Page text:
Winter 2016 BMP Q&A
Todd Thomas, BMP Forester, Texas A&M Forest Service
Q: A buddy of mine attended one of the recent logger training courses and was telling me about this fancy new computer mapping tool that the TFS has produced. Where can we find this tool and what are the details?
A: The tool your buddy was referring to is called “Plan My Land Operation.” Plan my land operation is an application that can be found at www.texasforestinfo.com. At this website, there are several useful tools that I encourage you to try out. Other applications that can be found there include an interactive forest products directory, to a timber decision simulator, as well as several other interactive web based applications.
Plan My Land Operation was designed to help loggers, foresters, and landowners to gather information to plan out their forest operations more efficiently. The first step in conducting your operations in a BMP savvy manner is to plan. On this application, the user can view aerial imagery that is linked to bing maps, historical aerial imagery dating back the last 10 years or so, USGS topographic maps, and maps that display only the hydrology of the area.
The first step is to find the location of the property. This can be done by zooming in with your mouse, or by entering the latitude/longitude of the site. Once this is done, you may use your mouse to draw out the boundaries of the property. If you have the boundaries saved you may load them to save you time if they are of the following file types: mmp, shp, kml, or gpx. Once you have your boundaries drawn, you may save them and load them later if you need to revisit the application. Acreage is automatically calculated once you get the boundaries drawn out.
The next tool listed on this application is the “Sensitive Areas” tool. This tool automatically draws out any streams on the site, applies an SMZ to these streams (defaults to 50 feet, but you can tailor it to your needs), shows any steep slopes (slopes greater than 8%, but can be changed to your liking), and any wet areas where rutting may be a concern. The application will even produce a written report on these sensitive areas for your reference. After this comes the “Soils” tool. This overlays NRCS soil maps onto the landscape allowing you to view not only soil type, but erodibility, site index, etc. If this wasn’t enough, the tool below soils is called “Operational Considerations.” This contains layers that show suitability for roads and landings, harvest equipment operability, soil rutting hazard, and others that give the user a view of landscape conditions that could hinder operations.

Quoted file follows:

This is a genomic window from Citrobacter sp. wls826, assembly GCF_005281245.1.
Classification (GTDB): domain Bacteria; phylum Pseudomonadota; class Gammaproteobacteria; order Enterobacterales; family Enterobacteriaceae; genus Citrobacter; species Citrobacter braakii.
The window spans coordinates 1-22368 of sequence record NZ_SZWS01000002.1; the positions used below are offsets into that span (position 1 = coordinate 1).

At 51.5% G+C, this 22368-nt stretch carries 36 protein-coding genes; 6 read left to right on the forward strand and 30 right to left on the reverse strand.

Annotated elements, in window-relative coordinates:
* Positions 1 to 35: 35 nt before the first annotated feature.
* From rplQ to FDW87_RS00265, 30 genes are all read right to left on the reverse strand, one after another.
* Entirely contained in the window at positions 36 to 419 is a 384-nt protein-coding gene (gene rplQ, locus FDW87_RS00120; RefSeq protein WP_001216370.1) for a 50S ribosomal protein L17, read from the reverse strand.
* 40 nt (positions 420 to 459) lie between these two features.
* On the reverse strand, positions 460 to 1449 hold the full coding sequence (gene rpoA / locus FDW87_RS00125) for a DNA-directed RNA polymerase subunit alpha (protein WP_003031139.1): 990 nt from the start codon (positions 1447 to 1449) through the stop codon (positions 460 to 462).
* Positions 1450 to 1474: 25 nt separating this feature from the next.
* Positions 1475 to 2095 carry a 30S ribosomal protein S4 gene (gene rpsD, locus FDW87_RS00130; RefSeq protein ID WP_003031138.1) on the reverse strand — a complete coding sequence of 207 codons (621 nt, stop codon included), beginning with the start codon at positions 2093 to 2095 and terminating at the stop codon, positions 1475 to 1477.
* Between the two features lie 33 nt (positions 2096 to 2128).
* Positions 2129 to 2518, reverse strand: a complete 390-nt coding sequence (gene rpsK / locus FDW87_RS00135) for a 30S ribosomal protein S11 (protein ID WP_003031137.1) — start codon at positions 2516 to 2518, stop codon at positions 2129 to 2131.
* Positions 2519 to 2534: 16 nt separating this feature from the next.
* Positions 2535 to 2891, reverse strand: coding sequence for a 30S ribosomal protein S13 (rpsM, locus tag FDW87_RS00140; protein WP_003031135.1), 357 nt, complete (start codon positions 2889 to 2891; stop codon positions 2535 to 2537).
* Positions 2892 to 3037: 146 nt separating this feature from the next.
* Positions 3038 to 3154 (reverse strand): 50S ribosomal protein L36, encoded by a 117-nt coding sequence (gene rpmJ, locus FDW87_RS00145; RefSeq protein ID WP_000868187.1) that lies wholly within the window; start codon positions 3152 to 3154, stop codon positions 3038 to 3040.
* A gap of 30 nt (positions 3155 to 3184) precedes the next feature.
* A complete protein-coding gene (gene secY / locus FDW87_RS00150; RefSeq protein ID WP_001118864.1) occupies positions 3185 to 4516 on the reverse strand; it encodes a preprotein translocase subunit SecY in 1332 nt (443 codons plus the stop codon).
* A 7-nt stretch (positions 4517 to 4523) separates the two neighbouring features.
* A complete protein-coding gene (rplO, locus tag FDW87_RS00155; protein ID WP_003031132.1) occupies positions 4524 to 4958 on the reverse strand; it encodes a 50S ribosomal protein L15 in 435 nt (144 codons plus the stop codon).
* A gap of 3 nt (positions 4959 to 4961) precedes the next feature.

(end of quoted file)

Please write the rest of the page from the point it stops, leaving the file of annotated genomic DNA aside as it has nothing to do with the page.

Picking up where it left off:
Possibly my favorite two tools are next on the menu. These are the “Culvert Size” and “Elevation Profile” tools. The culvert size tool allows the user to select a location on a stream and the area that drains down to that point on the stream is automatically drawn out on the map. Next a report is produced that gives the user recommendations on what size culvert would be appropriate for the location selected. The “Elevation Profile” tool gives the user the ability to draw out a potential road or trail on the map, and a graph charting the elevation of that path as it snakes along is produced. This gives you the ability to choose a location for a road or trail with the least amount of slope. This tool is also handy for any of you hikers out there. The last four tools on the application allow the user to measure area and distance, add labels, add linear features, and add points of interest. Once you are satisfied with the map you have produced, the last button on the menu gives you the option to save the map in pdf form for future reference or print it out.
That, in a nutshell, are just some of the options brought to the table by the “Plan My Land Operation” tool. I encourage you to visit the website and play with this particular application and the many others provided on the website. Don’t worry, this web tool is way more user friendly than I have made it sound. It was designed to be as user friendly as possible and is constantly being improved and added on to. If you have any questions about this or any BMP issues call my office in Lufkin, the number is (936)639-8180. You can also email me at email@example.com.